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Pope, they, after excommunication and deprivation, being no more Kings, but private men ?”
The subject indeed had been before discussed in a very interesting discourse, of which the title is, . “ Herod and Pilate reconciled : Or, The Concord of Papist and Puritan (against Scripture, Fathers, Councels, and other Orthodoxall Writers) for the Coercion, Deposition, and Killing of Kings. Discovered by David Owen, Batchelour of Divinitie, &c. Cambridge, 1610,” 4". To this point I may also apply an extract from “ Foxes and Firebrands ; or a Specimen of the danger and harmony of Popery and Separation ;” attributed by some to Dr. Nelson, by others to Sir James Ware: “ But that which makes the thing plain, is the discovery which was made to Sir William Boswell by Andreas ab Habnerfeld ; which was communicated first by Sir William to my Lord of Canterbury, and by him transmitted to the King then at York, Novemb. 1640. The whole is printed by itself, and in “Rushworth's Collections; and is too long here to insert; but the principal parts and matter of the plot was this : That there was a design on foot, by the Papists, against the King and the Archbishop. That, to effect this, the Scottish commotions were raised, and fomented by the Jesuits; that they exasperated the English Dissenters by the severity used against Pryn, Burton, and Bastwick; and the Scots, by the fears of
J Hist. Collect. p. 1314.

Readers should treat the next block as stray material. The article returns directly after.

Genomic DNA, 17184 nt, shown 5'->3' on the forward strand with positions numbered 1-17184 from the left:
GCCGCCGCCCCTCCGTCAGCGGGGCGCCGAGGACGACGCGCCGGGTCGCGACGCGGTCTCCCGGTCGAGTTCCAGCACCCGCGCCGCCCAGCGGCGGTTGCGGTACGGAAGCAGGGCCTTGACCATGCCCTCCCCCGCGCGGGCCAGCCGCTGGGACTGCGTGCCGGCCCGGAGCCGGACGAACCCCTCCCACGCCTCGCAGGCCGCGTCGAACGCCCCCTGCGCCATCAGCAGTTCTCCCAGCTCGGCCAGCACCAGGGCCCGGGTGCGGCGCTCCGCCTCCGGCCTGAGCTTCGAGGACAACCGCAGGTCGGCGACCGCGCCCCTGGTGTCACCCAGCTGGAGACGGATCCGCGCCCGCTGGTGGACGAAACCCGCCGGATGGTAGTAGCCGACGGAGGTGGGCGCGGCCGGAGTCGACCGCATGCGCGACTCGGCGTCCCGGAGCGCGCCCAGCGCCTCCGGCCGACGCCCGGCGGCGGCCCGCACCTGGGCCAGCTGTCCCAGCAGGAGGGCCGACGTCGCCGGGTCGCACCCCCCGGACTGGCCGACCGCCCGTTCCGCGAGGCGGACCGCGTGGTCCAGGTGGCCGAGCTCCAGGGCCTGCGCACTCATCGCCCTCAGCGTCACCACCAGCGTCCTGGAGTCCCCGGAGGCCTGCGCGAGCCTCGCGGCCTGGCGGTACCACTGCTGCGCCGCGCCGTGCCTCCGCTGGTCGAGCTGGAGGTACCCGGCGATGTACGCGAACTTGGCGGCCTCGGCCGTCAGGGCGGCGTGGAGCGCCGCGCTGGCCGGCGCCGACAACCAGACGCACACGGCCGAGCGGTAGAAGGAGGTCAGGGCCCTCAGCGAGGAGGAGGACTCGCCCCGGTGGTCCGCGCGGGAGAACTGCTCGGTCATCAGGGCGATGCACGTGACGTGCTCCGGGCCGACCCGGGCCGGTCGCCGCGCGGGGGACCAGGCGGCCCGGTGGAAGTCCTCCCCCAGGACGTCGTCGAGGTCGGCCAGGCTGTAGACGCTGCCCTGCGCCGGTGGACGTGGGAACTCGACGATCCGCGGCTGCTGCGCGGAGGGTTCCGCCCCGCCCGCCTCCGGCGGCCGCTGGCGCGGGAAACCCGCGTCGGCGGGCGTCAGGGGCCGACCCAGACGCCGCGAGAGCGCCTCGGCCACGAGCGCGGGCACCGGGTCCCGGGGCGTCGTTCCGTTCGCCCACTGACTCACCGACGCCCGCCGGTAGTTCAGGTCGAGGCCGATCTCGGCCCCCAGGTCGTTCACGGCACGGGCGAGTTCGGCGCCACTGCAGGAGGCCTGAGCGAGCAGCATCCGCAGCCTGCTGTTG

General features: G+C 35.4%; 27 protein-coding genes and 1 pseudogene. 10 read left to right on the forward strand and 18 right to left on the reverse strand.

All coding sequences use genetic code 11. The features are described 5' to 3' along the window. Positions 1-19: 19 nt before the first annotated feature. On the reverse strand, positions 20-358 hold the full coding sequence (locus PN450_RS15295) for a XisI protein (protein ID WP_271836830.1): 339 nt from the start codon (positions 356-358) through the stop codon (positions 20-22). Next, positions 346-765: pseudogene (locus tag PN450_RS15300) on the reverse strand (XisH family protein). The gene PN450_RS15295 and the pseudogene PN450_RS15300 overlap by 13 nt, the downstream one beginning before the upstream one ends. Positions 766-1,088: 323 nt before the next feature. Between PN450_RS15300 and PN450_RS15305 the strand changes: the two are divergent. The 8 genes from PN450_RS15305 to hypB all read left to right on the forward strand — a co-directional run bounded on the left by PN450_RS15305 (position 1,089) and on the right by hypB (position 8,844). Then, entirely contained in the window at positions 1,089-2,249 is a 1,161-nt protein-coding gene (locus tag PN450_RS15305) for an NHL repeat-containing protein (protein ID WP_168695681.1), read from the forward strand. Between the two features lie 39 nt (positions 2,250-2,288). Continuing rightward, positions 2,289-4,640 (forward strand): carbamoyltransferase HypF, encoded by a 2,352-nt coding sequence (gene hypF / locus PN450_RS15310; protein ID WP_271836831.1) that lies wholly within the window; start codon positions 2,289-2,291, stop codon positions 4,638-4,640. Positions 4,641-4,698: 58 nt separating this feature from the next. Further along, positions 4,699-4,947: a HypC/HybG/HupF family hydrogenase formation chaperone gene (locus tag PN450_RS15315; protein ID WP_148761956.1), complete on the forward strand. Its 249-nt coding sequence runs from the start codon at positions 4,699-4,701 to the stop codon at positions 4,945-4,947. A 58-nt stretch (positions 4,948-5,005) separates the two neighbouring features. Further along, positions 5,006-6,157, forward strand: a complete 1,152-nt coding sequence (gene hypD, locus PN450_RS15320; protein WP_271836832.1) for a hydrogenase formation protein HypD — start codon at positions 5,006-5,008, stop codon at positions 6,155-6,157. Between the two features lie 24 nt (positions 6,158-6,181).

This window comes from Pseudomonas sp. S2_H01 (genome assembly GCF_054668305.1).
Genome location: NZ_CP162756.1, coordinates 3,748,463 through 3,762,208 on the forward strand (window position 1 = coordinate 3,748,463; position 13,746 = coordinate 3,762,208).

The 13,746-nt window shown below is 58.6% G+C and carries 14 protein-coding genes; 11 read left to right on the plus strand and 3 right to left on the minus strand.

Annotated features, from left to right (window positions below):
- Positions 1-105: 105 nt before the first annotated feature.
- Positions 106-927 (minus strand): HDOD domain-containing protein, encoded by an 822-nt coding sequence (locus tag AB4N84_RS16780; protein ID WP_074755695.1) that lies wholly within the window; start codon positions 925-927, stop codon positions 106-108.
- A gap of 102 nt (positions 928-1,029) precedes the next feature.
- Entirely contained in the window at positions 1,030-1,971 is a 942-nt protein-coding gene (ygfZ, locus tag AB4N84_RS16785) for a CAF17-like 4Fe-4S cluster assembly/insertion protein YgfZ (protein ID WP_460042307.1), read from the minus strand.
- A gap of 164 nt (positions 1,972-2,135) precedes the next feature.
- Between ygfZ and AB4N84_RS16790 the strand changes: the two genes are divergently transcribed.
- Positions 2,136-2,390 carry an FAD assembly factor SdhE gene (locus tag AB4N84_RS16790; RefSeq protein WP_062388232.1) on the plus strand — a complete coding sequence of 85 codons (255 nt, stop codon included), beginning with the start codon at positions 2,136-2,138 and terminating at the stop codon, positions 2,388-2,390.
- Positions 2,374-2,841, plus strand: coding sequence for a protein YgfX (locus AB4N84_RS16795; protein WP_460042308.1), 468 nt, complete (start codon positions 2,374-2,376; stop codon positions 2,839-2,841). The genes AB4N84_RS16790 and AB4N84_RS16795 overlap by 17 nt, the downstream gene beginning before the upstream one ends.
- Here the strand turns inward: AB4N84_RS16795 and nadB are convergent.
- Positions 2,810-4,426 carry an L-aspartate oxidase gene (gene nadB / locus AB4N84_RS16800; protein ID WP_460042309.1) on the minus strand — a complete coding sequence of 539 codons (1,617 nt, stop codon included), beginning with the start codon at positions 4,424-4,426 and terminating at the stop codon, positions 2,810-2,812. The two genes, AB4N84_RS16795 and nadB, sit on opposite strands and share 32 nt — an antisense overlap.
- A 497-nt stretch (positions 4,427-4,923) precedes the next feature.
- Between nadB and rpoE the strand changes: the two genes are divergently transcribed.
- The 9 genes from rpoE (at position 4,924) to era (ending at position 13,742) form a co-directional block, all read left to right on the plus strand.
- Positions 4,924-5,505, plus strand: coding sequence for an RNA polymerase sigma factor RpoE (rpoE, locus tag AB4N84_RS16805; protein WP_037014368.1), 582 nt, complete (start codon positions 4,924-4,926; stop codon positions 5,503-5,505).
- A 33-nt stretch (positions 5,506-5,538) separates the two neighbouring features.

Popery upon the imposition of the Common-Prayer book; that Cuneus or Con, the Pope's Legate, and Chamberlain a Scot, Chaplain and Almoner to Cardinal Richlieu, were the great negociators of this conspiracy; and that the design was to embroil these nations in a civil war. The troubles came on so fast, as. may well be supposed, precipitated for fear of a further prosecution of this discovery, that the Archbishop lost his head for refusing a cardinal's hat, and opposing the Scottish Covenanters; and the King his, because he would not give away the crown, and put down the mitre, by granting toleration, 2d. edit. 1682, pp. 50, 51.” It was one of the threats of the Covenanters, that “ the Enemy should be forced either to give Liberty of Conscience to the Catholicks, or put themselves in danger of losing all, p. 48.” Other proofs of the combination might be added. And the following narrative is too curious to be here omitted. It is from the pen of Dr. Bargrave, (whose manuscript I have already noticed,) who was particularly acquainted with Holstenius, one of Milton's friends. Being at Rome, he says, “ Cardinel Rossetti was shewed to me to take more perticuler notice of him, because that he had binn almost 3 yeares in England the Popes Nuntio Incognito, as you may find in the Italian Historian mentioned in the margent'.
e See more particularly Kennet's Register, 1728, pp. 539, 540. And Lord Strafforde's Letters, 1739, vol. ii. p. 74. -**
i Il Conte Bisaccione Delle Guerre Civili D'Inghilterra, Edit. 2o. 1653, p. 17.